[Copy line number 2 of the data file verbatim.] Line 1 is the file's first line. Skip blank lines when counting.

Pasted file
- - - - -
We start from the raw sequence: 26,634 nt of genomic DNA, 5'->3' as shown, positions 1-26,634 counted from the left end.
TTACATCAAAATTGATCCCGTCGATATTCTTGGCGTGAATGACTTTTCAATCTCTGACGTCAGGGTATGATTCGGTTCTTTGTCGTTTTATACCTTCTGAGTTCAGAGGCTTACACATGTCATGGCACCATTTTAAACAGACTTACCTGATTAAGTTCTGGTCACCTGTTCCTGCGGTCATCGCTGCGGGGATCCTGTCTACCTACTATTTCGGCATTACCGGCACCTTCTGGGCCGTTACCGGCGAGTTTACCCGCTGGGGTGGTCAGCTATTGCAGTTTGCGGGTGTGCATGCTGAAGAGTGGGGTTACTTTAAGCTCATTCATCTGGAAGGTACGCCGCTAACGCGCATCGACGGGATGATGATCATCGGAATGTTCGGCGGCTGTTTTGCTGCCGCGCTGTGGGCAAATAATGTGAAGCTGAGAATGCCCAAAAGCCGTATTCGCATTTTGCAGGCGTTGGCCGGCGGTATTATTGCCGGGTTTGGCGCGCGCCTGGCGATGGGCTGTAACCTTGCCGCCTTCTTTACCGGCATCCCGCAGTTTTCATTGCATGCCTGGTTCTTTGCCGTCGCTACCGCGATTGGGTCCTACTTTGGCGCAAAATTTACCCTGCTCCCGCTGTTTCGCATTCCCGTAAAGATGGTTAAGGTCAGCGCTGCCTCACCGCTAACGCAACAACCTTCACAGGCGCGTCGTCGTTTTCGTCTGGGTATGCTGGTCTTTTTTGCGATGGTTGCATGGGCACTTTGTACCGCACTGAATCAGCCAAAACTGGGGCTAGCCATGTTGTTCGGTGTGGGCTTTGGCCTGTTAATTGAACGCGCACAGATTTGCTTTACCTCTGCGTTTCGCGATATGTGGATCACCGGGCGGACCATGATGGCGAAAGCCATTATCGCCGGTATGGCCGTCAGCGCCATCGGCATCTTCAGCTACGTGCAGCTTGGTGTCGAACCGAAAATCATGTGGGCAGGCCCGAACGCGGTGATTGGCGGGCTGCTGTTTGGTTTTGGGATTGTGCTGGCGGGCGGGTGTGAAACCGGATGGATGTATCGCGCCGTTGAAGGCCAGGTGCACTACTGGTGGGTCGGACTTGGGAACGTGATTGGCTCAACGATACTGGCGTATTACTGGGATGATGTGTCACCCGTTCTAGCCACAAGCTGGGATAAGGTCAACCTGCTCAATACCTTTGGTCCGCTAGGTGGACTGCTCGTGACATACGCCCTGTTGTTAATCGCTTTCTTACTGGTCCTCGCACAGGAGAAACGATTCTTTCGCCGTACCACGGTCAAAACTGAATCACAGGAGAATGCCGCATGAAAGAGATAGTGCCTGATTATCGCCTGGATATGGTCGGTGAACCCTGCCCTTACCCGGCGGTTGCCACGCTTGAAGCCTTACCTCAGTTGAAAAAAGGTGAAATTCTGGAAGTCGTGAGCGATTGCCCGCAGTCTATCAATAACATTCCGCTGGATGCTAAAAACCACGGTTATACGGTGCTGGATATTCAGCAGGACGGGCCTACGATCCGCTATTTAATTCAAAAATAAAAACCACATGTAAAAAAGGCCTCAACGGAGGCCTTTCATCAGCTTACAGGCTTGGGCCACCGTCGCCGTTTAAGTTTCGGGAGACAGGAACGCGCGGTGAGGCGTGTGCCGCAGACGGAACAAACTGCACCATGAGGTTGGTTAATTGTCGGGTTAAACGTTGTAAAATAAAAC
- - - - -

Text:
TTACATCAAAATTGATCCCGTCGATATTCTTGGCGTGAATGACTTTTCAATCTCTGACGTCAGGGTATGATTCGGTTCTTTGTCGTTTTATACCTTCTGAGTTCAGAGGCTTACACATGTCATGGCACCATTTTAAACAGACTTACCTGATTAAGTTCTGGTCACCTGTTCCTGCGGTCATCGCTGCGGGGATCCTGTCTACCTACTATTTCGGCATTACCGGCACCTTCTGGGCCGTTACCGGCGAGTTTACCCGCTGGGGTGGTCAGCTATTGCAGTTTGCGGGTGTGCATGCTGAAGAGTGGGGTTACTTTAAGCTCATTCATCTGGAAGGTACGCCGCTAACGCGCATCGACGGGATGATGATCATCGGAATGTTCGGCGGCTGTTTTGCTGCCGCGCTGTGGGCAAATAATGTGAAGCTGAGAATGCCCAAAAGCCGTATTCGCATTTTGCAGGCGTTGGCCGGCGGTATTATTGCCGGGTTTGGCGCGCGCCTGGCGATGGGCTGTAACCTTGCCGCCTTCTTTACCGGCATCCCGCAGTTTTCATTGCATGCCTGGTTCTTTGCCGTCGCTACCGCGATTGGGTCCTACTTTGGCGCAAAATTTACCCTGCTCCCGCTGTTTCGCATTCCCGTAAAGATGGTTAAGGTCAGCGCTGCCTCACCGCTAACGCAACAACCTTCACAGGCGCGTCGTCGTTTTCGTCTGGGTATGCTGGTCTTTTTTGCGATGGTTGCATGGGCACTTTGTACCGCACTGAATCAGCCAAAACTGGGGCTAGCCATGTTGTTCGGTGTGGGCTTTGGCCTGTTAATTGAACGCGCACAGATTTGCTTTACCTCTGCGTTTCGCGATATGTGGATCACCGGGCGGACCATGATGGCGAAAGCCATTATCGCCGGTATGGCCGTCAGCGCCATCGGCATCTTCAGCTACGTGCAGCTTGGTGTCGAACCGAAAATCATGTGGGCAGGCCCGAACGCGGTGATTGGCGGGCTGCTGTTTGGTTTTGGGATTGTGCTGGCGGGCGGGTGTGAAACCGGATGGATGTATCGCGCCGTTGAAGGCCAGGTGCACTACTGGTGGGTCGGACTTGGGAACGTGATTGGCTCAACGATACTGGCGTATTACTGGGATGATGTGTCACCCGTTCTAGCCACAAGCTGGGATAAGGTCAACCTGCTCAATACCTTTGGTCCGCTAGGTGGACTGCTCGTGACATACGCCCTGTTGTTAATCGCTTTCTTACTGGTCCTCGCACAGGAGAAACGATTCTTTCGCCGTACCACGGTCAAAACTGAATCACAGGAGAATGCCGCATGAAAGAGATAGTGCCTGATTATCGCCTGGATATGGTCGGTGAACCCTGCCCTTACCCGGCGGTTGCCACGCTTGAAGCCTTACCTCAGTTGAAAAAAGGTGAAATTCTGGAAGTCGTGAGCGATTGCCCGCAGTCTATCAATAACATTCCGCTGGATGCTAAAAACCACGGTTATACGGTGCTGGATATTCAGCAGGACGGGCCTACGATCCGCTATTTAATTCAAAAATAAAAACCACATGTAAAAAAGGCCTCAACGGAGGCCTTTCATCAGCTTACAGGCTTGGGCCACCGTCGCCGTTTAAGTTTCGGGAGACAGGAACGCGCGGTGAGGCGTGTGCCGCAGACGGAACAAACTGCACCATGAGGTTGGTTAATTGTCGGGTTAAACGTTGTAAAATAAAAC